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NPD: China Pushing 4KTV Marketing, Sales

21 Oct, 2013 By: Erik Gruenwedel



The move toward ultra high-definition 4KTV could expand beyond early adopters as Chinese TV manufacturers aggressively push the format in the world’s second largest economy, according to new research from NPD DisplaySearch.

The Santa Clara, Calif.-based research firm said it projects that 1.3 million 4KTV sets (defined as having 3840 × 2160 resolution) will ship globally in 2013, increasing to 23 million units in 2017 — spearheaded by China.

The major reason is that China TV makers are not marketing 4KTV as a premium product with Internet functionality (as in the United States), but rather as smaller-sized models with modest features. Through 2017, China is expected to comprise more than half of all global 4KTV shipments, due to the combination of lower price premiums and the availability of small sizes down to 39 inches.

“4KTV is a completely different feature in China, compared to what it is in the rest of the world,” said Paul Gray, director of European TV research for NPD DisplaySearch.

Regardless, 4KTV broadcast and content chain remains at an early stage of development. As a result, global CE brands such as Samsung, LGE, Sony, Vizio and Panasonic are slowly expanding 4KTV rollouts due ongoing economic concerns and the lack of 4KTV broadcast standards — a key building block for growth, according to NPD. In addition, emerging standards such as HDMI 2.0, are critical to the content chain.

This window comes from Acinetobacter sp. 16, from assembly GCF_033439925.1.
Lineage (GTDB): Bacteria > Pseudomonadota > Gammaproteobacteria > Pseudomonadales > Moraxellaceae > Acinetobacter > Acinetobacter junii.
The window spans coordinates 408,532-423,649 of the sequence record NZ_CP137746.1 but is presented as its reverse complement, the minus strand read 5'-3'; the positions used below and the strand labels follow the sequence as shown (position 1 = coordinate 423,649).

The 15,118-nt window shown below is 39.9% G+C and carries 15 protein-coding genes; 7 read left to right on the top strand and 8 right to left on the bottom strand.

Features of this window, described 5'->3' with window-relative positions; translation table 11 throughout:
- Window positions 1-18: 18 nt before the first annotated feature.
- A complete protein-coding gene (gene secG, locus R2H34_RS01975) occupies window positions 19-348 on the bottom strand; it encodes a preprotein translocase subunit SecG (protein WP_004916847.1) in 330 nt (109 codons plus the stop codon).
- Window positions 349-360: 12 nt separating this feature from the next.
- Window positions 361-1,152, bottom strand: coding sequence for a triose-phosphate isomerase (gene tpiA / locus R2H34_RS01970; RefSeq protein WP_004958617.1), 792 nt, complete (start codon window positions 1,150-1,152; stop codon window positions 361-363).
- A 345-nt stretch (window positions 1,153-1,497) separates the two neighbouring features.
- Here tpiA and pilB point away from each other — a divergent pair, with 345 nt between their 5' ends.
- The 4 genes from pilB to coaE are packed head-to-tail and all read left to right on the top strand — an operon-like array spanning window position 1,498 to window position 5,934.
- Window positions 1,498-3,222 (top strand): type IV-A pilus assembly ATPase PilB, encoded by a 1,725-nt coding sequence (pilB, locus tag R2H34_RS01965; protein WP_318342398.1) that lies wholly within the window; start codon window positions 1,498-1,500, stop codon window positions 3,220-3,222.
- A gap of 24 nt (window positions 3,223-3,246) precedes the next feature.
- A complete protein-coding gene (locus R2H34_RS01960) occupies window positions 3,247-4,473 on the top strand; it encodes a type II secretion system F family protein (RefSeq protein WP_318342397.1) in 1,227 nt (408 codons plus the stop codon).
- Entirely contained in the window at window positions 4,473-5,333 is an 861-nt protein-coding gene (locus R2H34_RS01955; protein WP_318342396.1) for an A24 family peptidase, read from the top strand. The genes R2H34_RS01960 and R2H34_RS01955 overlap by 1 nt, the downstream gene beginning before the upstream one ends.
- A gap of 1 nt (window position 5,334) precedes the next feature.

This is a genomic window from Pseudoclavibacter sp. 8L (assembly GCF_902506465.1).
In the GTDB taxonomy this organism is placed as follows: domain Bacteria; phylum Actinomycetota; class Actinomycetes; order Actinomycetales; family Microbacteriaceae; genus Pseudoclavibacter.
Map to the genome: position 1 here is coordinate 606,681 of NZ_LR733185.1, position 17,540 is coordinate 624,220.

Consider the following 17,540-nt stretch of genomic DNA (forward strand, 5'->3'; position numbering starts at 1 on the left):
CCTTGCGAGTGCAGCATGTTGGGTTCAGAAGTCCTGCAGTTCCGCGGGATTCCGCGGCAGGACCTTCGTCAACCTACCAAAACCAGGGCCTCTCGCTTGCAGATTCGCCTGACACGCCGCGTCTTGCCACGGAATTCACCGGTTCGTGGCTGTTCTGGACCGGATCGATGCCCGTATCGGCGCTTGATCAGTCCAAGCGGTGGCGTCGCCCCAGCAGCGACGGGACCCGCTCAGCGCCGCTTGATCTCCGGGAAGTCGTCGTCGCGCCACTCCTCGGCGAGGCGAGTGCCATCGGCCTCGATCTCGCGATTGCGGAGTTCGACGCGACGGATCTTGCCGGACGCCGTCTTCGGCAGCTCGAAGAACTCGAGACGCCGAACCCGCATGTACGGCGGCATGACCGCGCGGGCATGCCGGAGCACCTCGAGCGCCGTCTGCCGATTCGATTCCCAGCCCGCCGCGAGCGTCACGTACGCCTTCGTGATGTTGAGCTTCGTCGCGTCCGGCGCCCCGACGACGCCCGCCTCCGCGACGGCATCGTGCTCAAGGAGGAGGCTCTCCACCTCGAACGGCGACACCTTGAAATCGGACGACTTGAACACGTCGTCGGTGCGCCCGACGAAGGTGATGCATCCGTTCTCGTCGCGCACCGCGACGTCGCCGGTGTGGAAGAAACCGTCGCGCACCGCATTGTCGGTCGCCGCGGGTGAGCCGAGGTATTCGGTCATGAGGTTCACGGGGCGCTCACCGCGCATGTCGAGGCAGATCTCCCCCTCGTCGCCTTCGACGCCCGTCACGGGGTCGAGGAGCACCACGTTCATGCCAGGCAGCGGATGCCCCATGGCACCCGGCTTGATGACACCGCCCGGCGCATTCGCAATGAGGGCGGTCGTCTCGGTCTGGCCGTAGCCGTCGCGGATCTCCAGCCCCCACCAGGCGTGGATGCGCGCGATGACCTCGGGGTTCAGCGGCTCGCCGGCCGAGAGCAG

“It is quicker to design a TV than it is to craft a broadcasting standard that will endure for at least a decade,” Gray said. “Once standards are ratified and broadcast services start to roll out, then global brands will accelerate and launch more mainstream products.”

NBC Universal CEO Steve Burke remains impressed with 4K resolution and its potential in home entertainment.

“The picture quality takes your breath away,” he told an investor group last month. “I have no doubt 4K is going to occur. To me the question is: How quickly can things go?”

The cable executive tempered his enthusiasm for the new high-definition format by remembering the time it took HDTV to take off and the disappointment of 3DTV. In addition, Burke said 4KTV prices have to come down significantly — a reality he admitted won’t happen unless there is consumer adoption.

Indeed, NPD’s Gray said China’s rollout of 4KTV units is easier than creating 4KTV broadcasts and networks.

“Once standards are ratified and broadcast services start to roll out, then global brands will accelerate and launch more mainstream products,” Gray said.

 


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